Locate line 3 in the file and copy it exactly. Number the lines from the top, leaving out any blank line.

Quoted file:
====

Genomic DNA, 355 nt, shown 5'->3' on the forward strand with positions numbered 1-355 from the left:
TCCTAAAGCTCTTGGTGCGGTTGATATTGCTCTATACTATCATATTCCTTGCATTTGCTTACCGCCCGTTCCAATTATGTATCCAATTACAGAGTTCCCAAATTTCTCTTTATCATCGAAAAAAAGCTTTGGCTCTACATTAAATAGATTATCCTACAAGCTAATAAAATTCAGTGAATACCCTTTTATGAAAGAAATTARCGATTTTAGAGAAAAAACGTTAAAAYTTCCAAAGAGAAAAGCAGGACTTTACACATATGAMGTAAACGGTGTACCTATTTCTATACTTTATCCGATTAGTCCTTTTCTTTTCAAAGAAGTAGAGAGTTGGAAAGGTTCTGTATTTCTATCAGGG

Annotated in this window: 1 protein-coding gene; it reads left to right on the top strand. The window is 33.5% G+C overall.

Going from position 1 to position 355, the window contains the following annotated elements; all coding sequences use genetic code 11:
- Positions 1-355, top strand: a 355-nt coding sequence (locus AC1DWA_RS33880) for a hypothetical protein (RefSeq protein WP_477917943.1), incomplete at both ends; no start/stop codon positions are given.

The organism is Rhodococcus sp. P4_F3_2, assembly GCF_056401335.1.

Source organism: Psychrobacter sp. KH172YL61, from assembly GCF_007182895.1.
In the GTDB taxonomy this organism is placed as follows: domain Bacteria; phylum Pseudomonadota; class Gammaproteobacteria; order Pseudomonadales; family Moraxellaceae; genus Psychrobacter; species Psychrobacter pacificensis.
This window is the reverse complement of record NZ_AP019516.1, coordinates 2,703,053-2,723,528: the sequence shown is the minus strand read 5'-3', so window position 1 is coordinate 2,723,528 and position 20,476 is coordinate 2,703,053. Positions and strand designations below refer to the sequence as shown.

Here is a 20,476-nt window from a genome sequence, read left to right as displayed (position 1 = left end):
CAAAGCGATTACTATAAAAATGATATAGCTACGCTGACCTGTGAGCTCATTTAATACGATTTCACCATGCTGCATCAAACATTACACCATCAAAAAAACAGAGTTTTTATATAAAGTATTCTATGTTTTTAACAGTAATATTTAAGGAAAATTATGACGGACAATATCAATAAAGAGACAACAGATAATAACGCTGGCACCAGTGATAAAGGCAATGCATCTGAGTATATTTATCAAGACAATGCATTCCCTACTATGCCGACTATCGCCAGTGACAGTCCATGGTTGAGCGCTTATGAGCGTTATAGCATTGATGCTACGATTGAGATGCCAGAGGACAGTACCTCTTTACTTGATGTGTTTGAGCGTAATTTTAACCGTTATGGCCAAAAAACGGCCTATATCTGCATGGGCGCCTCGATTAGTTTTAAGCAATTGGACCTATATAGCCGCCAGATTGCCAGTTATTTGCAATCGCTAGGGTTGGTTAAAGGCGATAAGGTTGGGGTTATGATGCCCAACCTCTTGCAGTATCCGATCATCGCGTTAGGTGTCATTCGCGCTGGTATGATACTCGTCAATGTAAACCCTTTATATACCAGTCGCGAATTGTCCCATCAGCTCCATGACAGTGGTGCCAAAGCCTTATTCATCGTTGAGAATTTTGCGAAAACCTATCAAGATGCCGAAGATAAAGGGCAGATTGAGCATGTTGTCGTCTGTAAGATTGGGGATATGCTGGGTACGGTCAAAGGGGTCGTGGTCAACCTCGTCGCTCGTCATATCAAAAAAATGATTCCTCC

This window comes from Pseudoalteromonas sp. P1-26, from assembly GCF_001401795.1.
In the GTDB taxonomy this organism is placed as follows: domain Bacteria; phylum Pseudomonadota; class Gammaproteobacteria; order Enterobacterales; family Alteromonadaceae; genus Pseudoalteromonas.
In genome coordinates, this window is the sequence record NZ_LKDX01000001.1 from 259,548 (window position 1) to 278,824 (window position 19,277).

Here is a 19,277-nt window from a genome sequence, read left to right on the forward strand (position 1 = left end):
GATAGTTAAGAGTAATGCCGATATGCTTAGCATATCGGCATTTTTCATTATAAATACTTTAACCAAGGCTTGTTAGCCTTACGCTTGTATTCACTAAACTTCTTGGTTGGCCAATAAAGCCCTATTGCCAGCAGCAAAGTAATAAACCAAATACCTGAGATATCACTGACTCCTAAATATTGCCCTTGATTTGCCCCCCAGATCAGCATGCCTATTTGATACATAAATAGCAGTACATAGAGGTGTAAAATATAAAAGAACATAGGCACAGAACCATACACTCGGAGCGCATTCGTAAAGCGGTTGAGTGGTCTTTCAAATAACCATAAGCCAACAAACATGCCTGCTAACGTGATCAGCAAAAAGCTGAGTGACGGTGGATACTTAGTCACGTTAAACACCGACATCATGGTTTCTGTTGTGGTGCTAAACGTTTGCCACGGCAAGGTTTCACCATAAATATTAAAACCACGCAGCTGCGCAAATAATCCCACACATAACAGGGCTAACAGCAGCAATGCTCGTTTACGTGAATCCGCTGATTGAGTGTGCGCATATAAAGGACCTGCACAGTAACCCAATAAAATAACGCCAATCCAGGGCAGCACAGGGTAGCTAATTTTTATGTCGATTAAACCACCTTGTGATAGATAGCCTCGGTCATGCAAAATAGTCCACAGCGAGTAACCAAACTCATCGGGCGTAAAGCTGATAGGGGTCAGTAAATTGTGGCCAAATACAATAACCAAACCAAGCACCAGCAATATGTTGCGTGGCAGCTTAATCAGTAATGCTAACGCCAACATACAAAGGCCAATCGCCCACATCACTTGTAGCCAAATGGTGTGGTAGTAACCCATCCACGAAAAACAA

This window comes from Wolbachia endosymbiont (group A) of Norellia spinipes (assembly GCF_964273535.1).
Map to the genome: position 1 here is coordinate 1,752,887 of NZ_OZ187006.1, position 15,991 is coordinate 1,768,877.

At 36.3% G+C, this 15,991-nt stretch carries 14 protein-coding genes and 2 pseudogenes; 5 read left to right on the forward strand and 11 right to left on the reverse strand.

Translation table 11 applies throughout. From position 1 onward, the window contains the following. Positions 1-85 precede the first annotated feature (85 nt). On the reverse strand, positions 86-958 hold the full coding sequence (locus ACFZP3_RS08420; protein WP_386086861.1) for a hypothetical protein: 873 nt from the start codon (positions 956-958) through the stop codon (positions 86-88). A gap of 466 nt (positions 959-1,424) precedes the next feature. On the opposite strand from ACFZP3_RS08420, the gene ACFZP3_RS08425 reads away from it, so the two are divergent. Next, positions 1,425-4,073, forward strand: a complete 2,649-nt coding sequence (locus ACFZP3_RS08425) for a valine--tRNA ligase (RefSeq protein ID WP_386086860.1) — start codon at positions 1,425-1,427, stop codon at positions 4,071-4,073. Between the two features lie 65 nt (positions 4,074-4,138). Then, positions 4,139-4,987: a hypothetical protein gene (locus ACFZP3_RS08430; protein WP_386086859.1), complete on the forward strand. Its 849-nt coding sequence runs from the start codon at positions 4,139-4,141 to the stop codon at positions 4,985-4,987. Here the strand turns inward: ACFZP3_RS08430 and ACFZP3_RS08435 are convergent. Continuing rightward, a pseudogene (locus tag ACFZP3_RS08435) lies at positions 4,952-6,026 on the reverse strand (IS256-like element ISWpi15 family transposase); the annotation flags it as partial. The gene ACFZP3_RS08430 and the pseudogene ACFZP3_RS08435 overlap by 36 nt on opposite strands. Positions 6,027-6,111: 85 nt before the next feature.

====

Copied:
Annotated in this window: 1 protein-coding gene; it reads left to right on the top strand. The window is 33.5% G+C overall.